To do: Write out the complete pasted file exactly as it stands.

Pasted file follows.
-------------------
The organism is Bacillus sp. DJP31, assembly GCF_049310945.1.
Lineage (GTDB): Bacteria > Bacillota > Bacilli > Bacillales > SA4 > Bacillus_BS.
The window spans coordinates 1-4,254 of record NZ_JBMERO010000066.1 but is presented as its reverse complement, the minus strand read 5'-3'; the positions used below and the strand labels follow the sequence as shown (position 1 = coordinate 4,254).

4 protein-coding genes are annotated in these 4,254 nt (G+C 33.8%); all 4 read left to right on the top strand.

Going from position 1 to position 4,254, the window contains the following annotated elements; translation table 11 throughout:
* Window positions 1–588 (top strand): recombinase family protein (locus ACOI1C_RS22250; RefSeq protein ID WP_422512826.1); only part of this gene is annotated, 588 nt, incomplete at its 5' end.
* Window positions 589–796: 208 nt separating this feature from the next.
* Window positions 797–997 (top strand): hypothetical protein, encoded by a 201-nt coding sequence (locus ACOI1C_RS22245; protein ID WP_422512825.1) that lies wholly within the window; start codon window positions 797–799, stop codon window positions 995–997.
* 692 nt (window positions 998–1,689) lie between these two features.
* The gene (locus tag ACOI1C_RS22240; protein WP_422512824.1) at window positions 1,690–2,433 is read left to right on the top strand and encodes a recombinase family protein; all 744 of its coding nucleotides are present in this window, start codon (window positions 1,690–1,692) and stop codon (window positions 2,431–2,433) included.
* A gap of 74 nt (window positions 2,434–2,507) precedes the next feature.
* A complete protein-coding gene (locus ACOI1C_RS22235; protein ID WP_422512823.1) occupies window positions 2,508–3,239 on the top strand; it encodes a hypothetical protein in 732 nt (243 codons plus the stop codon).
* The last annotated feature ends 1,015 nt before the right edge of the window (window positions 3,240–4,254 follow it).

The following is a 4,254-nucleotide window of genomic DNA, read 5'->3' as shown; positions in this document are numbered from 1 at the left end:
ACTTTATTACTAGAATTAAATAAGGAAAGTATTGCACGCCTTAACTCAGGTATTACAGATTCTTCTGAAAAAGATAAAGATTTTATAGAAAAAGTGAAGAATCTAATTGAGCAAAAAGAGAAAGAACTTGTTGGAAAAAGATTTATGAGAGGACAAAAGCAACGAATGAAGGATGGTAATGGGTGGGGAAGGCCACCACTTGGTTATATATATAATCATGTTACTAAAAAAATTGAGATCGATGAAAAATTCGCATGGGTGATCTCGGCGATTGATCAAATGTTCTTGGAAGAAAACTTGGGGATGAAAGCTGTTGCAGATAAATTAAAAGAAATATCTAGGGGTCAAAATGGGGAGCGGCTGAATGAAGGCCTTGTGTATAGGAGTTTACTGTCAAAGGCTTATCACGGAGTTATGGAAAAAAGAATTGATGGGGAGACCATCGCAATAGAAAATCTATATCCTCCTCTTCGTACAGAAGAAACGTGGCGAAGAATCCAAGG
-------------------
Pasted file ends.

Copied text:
The organism is Bacillus sp. DJP31, assembly GCF_049310945.1.
Lineage (GTDB): Bacteria > Bacillota > Bacilli > Bacillales > SA4 > Bacillus_BS.
The window spans coordinates 1-4,254 of record NZ_JBMERO010000066.1 but is presented as its reverse complement, the minus strand read 5'-3'; the positions used below and the strand labels follow the sequence as shown (position 1 = coordinate 4,254).

4 protein-coding genes are annotated in these 4,254 nt (G+C 33.8%); all 4 read left to right on the top strand.

Going from position 1 to position 4,254, the window contains the following annotated elements; translation table 11 throughout:
* Window positions 1–588 (top strand): recombinase family protein (locus ACOI1C_RS22250; RefSeq protein ID WP_422512826.1); only part of this gene is annotated, 588 nt, incomplete at its 5' end.
* Window positions 589–796: 208 nt separating this feature from the next.
* Window positions 797–997 (top strand): hypothetical protein, encoded by a 201-nt coding sequence (locus ACOI1C_RS22245; protein ID WP_422512825.1) that lies wholly within the window; start codon window positions 797–799, stop codon window positions 995–997.
* 692 nt (window positions 998–1,689) lie between these two features.
* The gene (locus tag ACOI1C_RS22240; protein WP_422512824.1) at window positions 1,690–2,433 is read left to right on the top strand and encodes a recombinase family protein; all 744 of its coding nucleotides are present in this window, start codon (window positions 1,690–1,692) and stop codon (window positions 2,431–2,433) included.
* A gap of 74 nt (window positions 2,434–2,507) precedes the next feature.
* A complete protein-coding gene (locus ACOI1C_RS22235; protein ID WP_422512823.1) occupies window positions 2,508–3,239 on the top strand; it encodes a hypothetical protein in 732 nt (243 codons plus the stop codon).
* The last annotated feature ends 1,015 nt before the right edge of the window (window positions 3,240–4,254 follow it).

The following is a 4,254-nucleotide window of genomic DNA, read 5'->3' as shown; positions in this document are numbered from 1 at the left end:
ACTTTATTACTAGAATTAAATAAGGAAAGTATTGCACGCCTTAACTCAGGTATTACAGATTCTTCTGAAAAAGATAAAGATTTTATAGAAAAAGTGAAGAATCTAATTGAGCAAAAAGAGAAAGAACTTGTTGGAAAAAGATTTATGAGAGGACAAAAGCAACGAATGAAGGATGGTAATGGGTGGGGAAGGCCACCACTTGGTTATATATATAATCATGTTACTAAAAAAATTGAGATCGATGAAAAATTCGCATGGGTGATCTCGGCGATTGATCAAATGTTCTTGGAAGAAAACTTGGGGATGAAAGCTGTTGCAGATAAATTAAAAGAAATATCTAGGGGTCAAAATGGGGAGCGGCTGAATGAAGGCCTTGTGTATAGGAGTTTACTGTCAAAGGCTTATCACGGAGTTATGGAAAAAAGAATTGATGGGGAGACCATCGCAATAGAAAATCTATATCCTCCTCTTCGTACAGAAGAAACGTGGCGAAGAATCCAAGG